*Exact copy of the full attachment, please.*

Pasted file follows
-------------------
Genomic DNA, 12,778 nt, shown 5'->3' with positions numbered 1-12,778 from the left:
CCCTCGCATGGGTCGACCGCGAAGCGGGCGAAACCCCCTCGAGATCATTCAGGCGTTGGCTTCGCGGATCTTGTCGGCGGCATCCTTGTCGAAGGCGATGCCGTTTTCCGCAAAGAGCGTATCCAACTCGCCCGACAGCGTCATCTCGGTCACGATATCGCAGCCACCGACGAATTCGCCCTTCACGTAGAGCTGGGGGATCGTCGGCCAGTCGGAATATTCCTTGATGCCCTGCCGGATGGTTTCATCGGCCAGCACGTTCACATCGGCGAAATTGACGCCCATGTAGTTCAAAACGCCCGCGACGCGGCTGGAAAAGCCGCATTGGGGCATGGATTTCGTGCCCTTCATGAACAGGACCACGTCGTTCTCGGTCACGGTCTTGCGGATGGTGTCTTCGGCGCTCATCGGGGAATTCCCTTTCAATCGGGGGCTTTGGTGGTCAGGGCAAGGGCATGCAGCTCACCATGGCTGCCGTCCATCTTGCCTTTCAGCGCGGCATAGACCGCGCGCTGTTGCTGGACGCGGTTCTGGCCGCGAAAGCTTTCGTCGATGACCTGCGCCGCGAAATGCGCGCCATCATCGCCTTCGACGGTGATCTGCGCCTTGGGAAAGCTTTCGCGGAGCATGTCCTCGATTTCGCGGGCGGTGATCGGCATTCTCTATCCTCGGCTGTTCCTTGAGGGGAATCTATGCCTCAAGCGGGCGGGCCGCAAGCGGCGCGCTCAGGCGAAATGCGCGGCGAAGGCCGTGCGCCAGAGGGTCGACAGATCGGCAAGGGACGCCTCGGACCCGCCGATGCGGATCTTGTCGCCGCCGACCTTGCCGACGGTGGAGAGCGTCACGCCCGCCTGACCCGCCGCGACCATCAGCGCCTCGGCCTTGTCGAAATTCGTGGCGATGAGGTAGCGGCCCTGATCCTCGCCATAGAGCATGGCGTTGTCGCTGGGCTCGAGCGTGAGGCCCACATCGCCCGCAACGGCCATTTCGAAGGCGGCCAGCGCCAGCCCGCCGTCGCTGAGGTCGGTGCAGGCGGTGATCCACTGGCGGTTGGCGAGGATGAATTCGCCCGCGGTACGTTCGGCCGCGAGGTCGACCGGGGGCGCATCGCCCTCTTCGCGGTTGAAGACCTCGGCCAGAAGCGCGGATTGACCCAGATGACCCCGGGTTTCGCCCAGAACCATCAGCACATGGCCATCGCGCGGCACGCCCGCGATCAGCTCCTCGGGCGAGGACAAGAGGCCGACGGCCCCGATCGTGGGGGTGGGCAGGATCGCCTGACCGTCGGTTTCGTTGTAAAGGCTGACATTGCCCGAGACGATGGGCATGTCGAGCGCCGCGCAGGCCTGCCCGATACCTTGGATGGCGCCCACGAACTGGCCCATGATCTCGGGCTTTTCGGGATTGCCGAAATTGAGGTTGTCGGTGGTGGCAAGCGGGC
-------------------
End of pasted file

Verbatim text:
Genomic DNA, 12,778 nt, shown 5'->3' with positions numbered 1-12,778 from the left:
CCCTCGCATGGGTCGACCGCGAAGCGGGCGAAACCCCCTCGAGATCATTCAGGCGTTGGCTTCGCGGATCTTGTCGGCGGCATCCTTGTCGAAGGCGATGCCGTTTTCCGCAAAGAGCGTATCCAACTCGCCCGACAGCGTCATCTCGGTCACGATATCGCAGCCACCGACGAATTCGCCCTTCACGTAGAGCTGGGGGATCGTCGGCCAGTCGGAATATTCCTTGATGCCCTGCCGGATGGTTTCATCGGCCAGCACGTTCACATCGGCGAAATTGACGCCCATGTAGTTCAAAACGCCCGCGACGCGGCTGGAAAAGCCGCATTGGGGCATGGATTTCGTGCCCTTCATGAACAGGACCACGTCGTTCTCGGTCACGGTCTTGCGGATGGTGTCTTCGGCGCTCATCGGGGAATTCCCTTTCAATCGGGGGCTTTGGTGGTCAGGGCAAGGGCATGCAGCTCACCATGGCTGCCGTCCATCTTGCCTTTCAGCGCGGCATAGACCGCGCGCTGTTGCTGGACGCGGTTCTGGCCGCGAAAGCTTTCGTCGATGACCTGCGCCGCGAAATGCGCGCCATCATCGCCTTCGACGGTGATCTGCGCCTTGGGAAAGCTTTCGCGGAGCATGTCCTCGATTTCGCGGGCGGTGATCGGCATTCTCTATCCTCGGCTGTTCCTTGAGGGGAATCTATGCCTCAAGCGGGCGGGCCGCAAGCGGCGCGCTCAGGCGAAATGCGCGGCGAAGGCCGTGCGCCAGAGGGTCGACAGATCGGCAAGGGACGCCTCGGACCCGCCGATGCGGATCTTGTCGCCGCCGACCTTGCCGACGGTGGAGAGCGTCACGCCCGCCTGACCCGCCGCGACCATCAGCGCCTCGGCCTTGTCGAAATTCGTGGCGATGAGGTAGCGGCCCTGATCCTCGCCATAGAGCATGGCGTTGTCGCTGGGCTCGAGCGTGAGGCCCACATCGCCCGCAACGGCCATTTCGAAGGCGGCCAGCGCCAGCCCGCCGTCGCTGAGGTCGGTGCAGGCGGTGATCCACTGGCGGTTGGCGAGGATGAATTCGCCCGCGGTACGTTCGGCCGCGAGGTCGACCGGGGGCGCATCGCCCTCTTCGCGGTTGAAGACCTCGGCCAGAAGCGCGGATTGACCCAGATGACCCCGGGTTTCGCCCAGAACCATCAGCACATGGCCATCGCGCGGCACGCCCGCGATCAGCTCCTCGGGCGAGGACAAGAGGCCGACGGCCCCGATCGTGGGGGTGGGCAGGATCGCCTGACCGTCGGTTTCGTTGTAAAGGCTGACATTGCCCGAGACGATGGGCATGTCGAGCGCCGCGCAGGCCTGCCCGATACCTTGGATGGCGCCCACGAACTGGCCCATGATCTCGGGCTTTTCGGGATTGCCGAAATTGAGGTTGTCGGTGGTGGCAAGCGGGC